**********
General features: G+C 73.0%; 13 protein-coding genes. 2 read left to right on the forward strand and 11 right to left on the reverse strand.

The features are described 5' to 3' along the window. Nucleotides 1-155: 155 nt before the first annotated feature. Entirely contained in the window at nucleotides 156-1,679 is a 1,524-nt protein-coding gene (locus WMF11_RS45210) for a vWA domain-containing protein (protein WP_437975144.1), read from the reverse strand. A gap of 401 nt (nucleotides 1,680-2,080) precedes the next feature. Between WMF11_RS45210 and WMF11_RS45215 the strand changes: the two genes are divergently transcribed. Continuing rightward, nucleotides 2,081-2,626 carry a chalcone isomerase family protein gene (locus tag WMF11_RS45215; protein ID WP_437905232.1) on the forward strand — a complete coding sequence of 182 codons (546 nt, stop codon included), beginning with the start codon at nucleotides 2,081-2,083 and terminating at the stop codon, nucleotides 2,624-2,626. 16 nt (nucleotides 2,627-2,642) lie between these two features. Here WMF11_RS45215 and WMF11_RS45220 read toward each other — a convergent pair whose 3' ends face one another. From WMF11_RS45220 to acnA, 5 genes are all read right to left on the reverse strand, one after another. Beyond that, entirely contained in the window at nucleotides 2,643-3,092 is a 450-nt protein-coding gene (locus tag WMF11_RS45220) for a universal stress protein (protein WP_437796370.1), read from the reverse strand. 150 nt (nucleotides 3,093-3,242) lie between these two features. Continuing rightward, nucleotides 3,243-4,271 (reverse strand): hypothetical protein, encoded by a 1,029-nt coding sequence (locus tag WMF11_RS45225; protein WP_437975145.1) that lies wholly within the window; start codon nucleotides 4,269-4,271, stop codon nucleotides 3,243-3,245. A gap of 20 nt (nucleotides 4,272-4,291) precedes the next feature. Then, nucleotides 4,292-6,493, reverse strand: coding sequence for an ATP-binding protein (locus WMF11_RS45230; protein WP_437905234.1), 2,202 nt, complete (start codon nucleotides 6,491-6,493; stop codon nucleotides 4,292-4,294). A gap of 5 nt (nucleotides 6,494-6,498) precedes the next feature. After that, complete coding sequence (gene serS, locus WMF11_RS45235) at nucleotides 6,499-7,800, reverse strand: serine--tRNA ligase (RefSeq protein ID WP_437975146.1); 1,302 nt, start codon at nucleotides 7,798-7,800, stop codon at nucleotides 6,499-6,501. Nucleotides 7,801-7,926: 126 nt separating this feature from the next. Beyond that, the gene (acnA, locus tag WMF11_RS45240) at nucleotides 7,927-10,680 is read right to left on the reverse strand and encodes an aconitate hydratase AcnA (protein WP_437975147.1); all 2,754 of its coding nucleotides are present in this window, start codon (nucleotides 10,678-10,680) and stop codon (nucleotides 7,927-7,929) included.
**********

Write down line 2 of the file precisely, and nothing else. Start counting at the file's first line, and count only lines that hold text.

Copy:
The features are described 5' to 3' along the window. Nucleotides 1-155: 155 nt before the first annotated feature. Entirely contained in the window at nucleotides 156-1,679 is a 1,524-nt protein-coding gene (locus WMF11_RS45210) for a vWA domain-containing protein (protein WP_437975144.1), read from the reverse strand. A gap of 401 nt (nucleotides 1,680-2,080) precedes the next feature. Between WMF11_RS45210 and WMF11_RS45215 the strand changes: the two genes are divergently transcribed. Continuing rightward, nucleotides 2,081-2,626 carry a chalcone isomerase family protein gene (locus tag WMF11_RS45215; protein ID WP_437905232.1) on the forward strand — a complete coding sequence of 182 codons (546 nt, stop codon included), beginning with the start codon at nucleotides 2,081-2,083 and terminating at the stop codon, nucleotides 2,624-2,626. 16 nt (nucleotides 2,627-2,642) lie between these two features. Here WMF11_RS45215 and WMF11_RS45220 read toward each other — a convergent pair whose 3' ends face one another. From WMF11_RS45220 to acnA, 5 genes are all read right to left on the reverse strand, one after another. Beyond that, entirely contained in the window at nucleotides 2,643-3,092 is a 450-nt protein-coding gene (locus tag WMF11_RS45220) for a universal stress protein (protein WP_437796370.1), read from the reverse strand. 150 nt (nucleotides 3,093-3,242) lie between these two features. Continuing rightward, nucleotides 3,243-4,271 (reverse strand): hypothetical protein, encoded by a 1,029-nt coding sequence (locus tag WMF11_RS45225; protein WP_437975145.1) that lies wholly within the window; start codon nucleotides 4,269-4,271, stop codon nucleotides 3,243-3,245. A gap of 20 nt (nucleotides 4,272-4,291) precedes the next feature. Then, nucleotides 4,292-6,493, reverse strand: coding sequence for an ATP-binding protein (locus WMF11_RS45230; protein WP_437905234.1), 2,202 nt, complete (start codon nucleotides 6,491-6,493; stop codon nucleotides 4,292-4,294). A gap of 5 nt (nucleotides 6,494-6,498) precedes the next feature. After that, complete coding sequence (gene serS, locus WMF11_RS45235) at nucleotides 6,499-7,800, reverse strand: serine--tRNA ligase (RefSeq protein ID WP_437975146.1); 1,302 nt, start codon at nucleotides 7,798-7,800, stop codon at nucleotides 6,499-6,501. Nucleotides 7,801-7,926: 126 nt separating this feature from the next. Beyond that, the gene (acnA, locus tag WMF11_RS45240) at nucleotides 7,927-10,680 is read right to left on the reverse strand and encodes an aconitate hydratase AcnA (protein WP_437975147.1); all 2,754 of its coding nucleotides are present in this window, start codon (nucleotides 10,678-10,680) and stop codon (nucleotides 7,927-7,929) included.